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E02277: Greek amulet from Oxyrhynchos (Middle Egypt) mentions *Phokas (martyr of Antioch, S00413) as protecting a house against reptiles; datable to the 6th century.

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posted on 2017-01-26, 00:00 authored by gschenke
P.Oxy. 7 1060:

This amulet is written to protect a house from reptiles and other evils, with the typical features of magical texts, before a new sentence introduces the saint and his feast day. The text following line 10 is lost.

Lines 9–10 read as follows:

ὁ ἅγιος Φωκᾶς ὧδέ ἐστιν
Φ[α]μενὼθ ιγ ἰνδ(ικτίωνος) τρίτης

'Saint Phokas is here, Phamenoth 13 of the third indiction, …'

The full text of the amulet, complete with the visual effect formula showing letters gradually disappearing as the evils should, as well as invoking various names, reads as follows:

+ Τὴν θύραν τὴν Ἀφροδίτην
φροδιτην ροδιτην οδιτην
διτην ιτην την {τ}ην {η}ν ωρωρ
φωρφωρ Ἰαὼ σαβαὼθ ἀδονὲ
δενοσε σκορπίε αρτερησιε,
ἀπάλλαξον τὸν οἶκον τοῦτον
ἀπὸ παντὸς κακοῦ ἑρπετοῦ
<καὶ> πράγματος ταχὺ ταχύ.
ὁ ἅγιος Φωκᾶς ὧδέ ἐστιν
Φ[α]μενὼθ ιγ ἰνδ(ικτίωνος) τρίτης
τ . . . . . . . . . . . . . . . .

'The door, Aphrodite, phrodite, rodite, odite, dite, ite, te, e, -, Hor, Hor Phor Phor, Iaoh Sabaoth Adonai, I bind you, artemisian scorpion. Free this house of every evil reptile annoyance, at once, at once! Saint Phokas is here, Phamenoth 13 of the third indiction. …'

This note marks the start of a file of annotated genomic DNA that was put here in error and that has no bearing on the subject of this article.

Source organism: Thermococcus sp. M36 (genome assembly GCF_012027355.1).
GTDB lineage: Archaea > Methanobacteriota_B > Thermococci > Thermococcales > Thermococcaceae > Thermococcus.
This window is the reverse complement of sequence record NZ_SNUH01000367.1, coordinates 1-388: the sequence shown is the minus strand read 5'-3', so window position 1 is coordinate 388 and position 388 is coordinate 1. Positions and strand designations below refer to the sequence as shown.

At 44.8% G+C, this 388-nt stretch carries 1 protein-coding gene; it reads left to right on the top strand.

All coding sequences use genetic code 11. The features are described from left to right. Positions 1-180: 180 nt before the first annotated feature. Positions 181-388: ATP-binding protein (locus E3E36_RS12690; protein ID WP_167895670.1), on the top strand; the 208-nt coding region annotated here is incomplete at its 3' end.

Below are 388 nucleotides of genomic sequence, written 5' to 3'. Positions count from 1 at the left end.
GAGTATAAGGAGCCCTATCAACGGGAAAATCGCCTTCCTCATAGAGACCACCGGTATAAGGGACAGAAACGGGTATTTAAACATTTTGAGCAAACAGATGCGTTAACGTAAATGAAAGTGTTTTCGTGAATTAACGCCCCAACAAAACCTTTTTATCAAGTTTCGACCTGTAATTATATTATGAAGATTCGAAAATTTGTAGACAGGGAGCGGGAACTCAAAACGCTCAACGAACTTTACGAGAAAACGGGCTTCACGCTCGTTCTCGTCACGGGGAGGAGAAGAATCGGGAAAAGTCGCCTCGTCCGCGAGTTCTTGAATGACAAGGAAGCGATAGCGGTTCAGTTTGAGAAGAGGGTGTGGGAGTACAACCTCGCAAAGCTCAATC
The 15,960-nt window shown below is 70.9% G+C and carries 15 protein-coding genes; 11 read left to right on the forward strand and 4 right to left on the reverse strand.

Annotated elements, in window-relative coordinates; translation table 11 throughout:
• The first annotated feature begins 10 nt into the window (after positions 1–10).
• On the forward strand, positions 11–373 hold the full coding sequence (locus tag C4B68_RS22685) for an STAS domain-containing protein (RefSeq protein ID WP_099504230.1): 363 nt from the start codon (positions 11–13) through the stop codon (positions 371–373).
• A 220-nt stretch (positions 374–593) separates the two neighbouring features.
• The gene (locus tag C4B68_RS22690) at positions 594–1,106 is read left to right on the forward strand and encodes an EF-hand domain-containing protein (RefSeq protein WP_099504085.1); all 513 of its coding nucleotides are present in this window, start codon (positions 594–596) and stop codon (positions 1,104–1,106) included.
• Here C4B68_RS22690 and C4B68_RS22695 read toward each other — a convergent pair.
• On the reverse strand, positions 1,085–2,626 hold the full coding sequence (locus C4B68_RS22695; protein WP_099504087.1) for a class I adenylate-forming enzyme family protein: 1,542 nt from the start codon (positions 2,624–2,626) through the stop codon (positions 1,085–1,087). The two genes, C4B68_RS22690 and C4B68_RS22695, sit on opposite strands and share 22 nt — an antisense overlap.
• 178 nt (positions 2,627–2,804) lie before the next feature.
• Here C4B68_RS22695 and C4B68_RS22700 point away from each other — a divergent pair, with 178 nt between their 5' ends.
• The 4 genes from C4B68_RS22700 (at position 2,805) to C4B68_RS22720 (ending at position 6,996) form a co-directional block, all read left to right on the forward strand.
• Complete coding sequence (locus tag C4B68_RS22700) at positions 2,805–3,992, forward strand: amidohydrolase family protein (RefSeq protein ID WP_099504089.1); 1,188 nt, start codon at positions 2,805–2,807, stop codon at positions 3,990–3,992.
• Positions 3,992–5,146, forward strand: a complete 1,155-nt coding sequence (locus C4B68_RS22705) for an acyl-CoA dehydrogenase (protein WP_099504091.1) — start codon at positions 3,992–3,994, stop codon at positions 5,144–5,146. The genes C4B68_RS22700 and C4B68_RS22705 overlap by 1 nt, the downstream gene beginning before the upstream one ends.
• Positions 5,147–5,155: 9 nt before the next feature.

(Text: A.S. Hunt, trans.: M. Meyer, slightly modified)


Evidence ID


Saint Name

Phocas, martyr at Antioch, ob. 303/312 : S00413

Saint Name in Source


Type of Evidence

Late antique original manuscripts - Papyrus sheet Liturgical texts - Amulets


  • Greek

Evidence not before


Evidence not after


Activity not before


Activity not after


Place of Evidence - Region

Egypt and Cyrenaica

Place of Evidence - City, village, etc


Place of evidence - City name in other Language(s)

Oxyrhynchos Hermopolis ϣⲙⲟⲩⲛ Ashmunein Hermopolis

Cult activities - Non Liturgical Practices and Customs



The papyrus was found at Oxyrhynchos and is now housed at the The John Rylands University Library in Manchester. The text has been dated on palaeographical grounds.


As the editor of this text, Hunt, already noted, the Phokas of this amulet must have been Phokas, the martyr of Antioch on the Orontes, and not the better known *Phokas of Sinope (S00052), since the amulet was specifically for protection from reptiles, and since Gregory of Tours (writing in faraway northern Gaul) tells us that this Phokas' shrine had a reputation for curing snake bites (E00651). The date mentioned here, 13th of Phamenoth, corresponds to 9 March which is around the time of the saint's feast day (5 March), when one presumably also took to safeguarding one's house by ritually blocking the entrance against reptiles entering it. The written amulet pronouncing the presence of the saint at the house in question would presumably protect it by being placed somewhere near the entrance.


Edition: Hunt, A.S., The Oxyrhynchus Papyri vol. VII, Published by the Egypt Exploration Society in Graeco-Roman Memoirs (London, 1910), 213–214. Translation: Meyer, M., "25. Amulet to protect the entrance to a house from vermin," in: M. Meyer and R. Smith (eds.), Ancient Christian Magic: Coptic Texts of Ritual Power (Princeton, 1994), 48–49.

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    Evidence -  The Cult of Saints in Late Antiquity



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